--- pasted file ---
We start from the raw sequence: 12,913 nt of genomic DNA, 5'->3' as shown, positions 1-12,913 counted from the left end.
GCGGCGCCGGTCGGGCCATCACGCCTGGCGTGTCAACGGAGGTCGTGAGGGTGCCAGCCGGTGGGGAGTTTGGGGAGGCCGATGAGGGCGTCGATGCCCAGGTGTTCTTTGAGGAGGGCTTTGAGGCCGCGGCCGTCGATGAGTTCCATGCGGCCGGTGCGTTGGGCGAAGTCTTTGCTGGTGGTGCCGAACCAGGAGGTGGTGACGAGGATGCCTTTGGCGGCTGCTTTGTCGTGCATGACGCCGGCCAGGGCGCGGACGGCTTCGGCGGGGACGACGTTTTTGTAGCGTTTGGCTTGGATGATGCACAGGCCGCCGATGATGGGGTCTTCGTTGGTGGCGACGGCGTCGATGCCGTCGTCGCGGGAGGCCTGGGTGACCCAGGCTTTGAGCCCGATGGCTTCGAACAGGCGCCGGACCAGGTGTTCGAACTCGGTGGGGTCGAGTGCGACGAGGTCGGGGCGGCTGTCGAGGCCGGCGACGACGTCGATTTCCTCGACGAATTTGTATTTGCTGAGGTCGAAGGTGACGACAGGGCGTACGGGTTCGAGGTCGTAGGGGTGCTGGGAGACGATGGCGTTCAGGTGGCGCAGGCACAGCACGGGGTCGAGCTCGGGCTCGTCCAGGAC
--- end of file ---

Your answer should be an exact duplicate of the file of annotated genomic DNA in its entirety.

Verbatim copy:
We start from the raw sequence: 12,913 nt of genomic DNA, 5'->3' as shown, positions 1-12,913 counted from the left end.
GCGGCGCCGGTCGGGCCATCACGCCTGGCGTGTCAACGGAGGTCGTGAGGGTGCCAGCCGGTGGGGAGTTTGGGGAGGCCGATGAGGGCGTCGATGCCCAGGTGTTCTTTGAGGAGGGCTTTGAGGCCGCGGCCGTCGATGAGTTCCATGCGGCCGGTGCGTTGGGCGAAGTCTTTGCTGGTGGTGCCGAACCAGGAGGTGGTGACGAGGATGCCTTTGGCGGCTGCTTTGTCGTGCATGACGCCGGCCAGGGCGCGGACGGCTTCGGCGGGGACGACGTTTTTGTAGCGTTTGGCTTGGATGATGCACAGGCCGCCGATGATGGGGTCTTCGTTGGTGGCGACGGCGTCGATGCCGTCGTCGCGGGAGGCCTGGGTGACCCAGGCTTTGAGCCCGATGGCTTCGAACAGGCGCCGGACCAGGTGTTCGAACTCGGTGGGGTCGAGTGCGACGAGGTCGGGGCGGCTGTCGAGGCCGGCGACGACGTCGATTTCCTCGACGAATTTGTATTTGCTGAGGTCGAAGGTGACGACAGGGCGTACGGGTTCGAGGTCGTAGGGGTGCTGGGAGACGATGGCGTTCAGGTGGCGCAGGCACAGCACGGGGTCGAGCTCGGGCTCGTCCAGGAC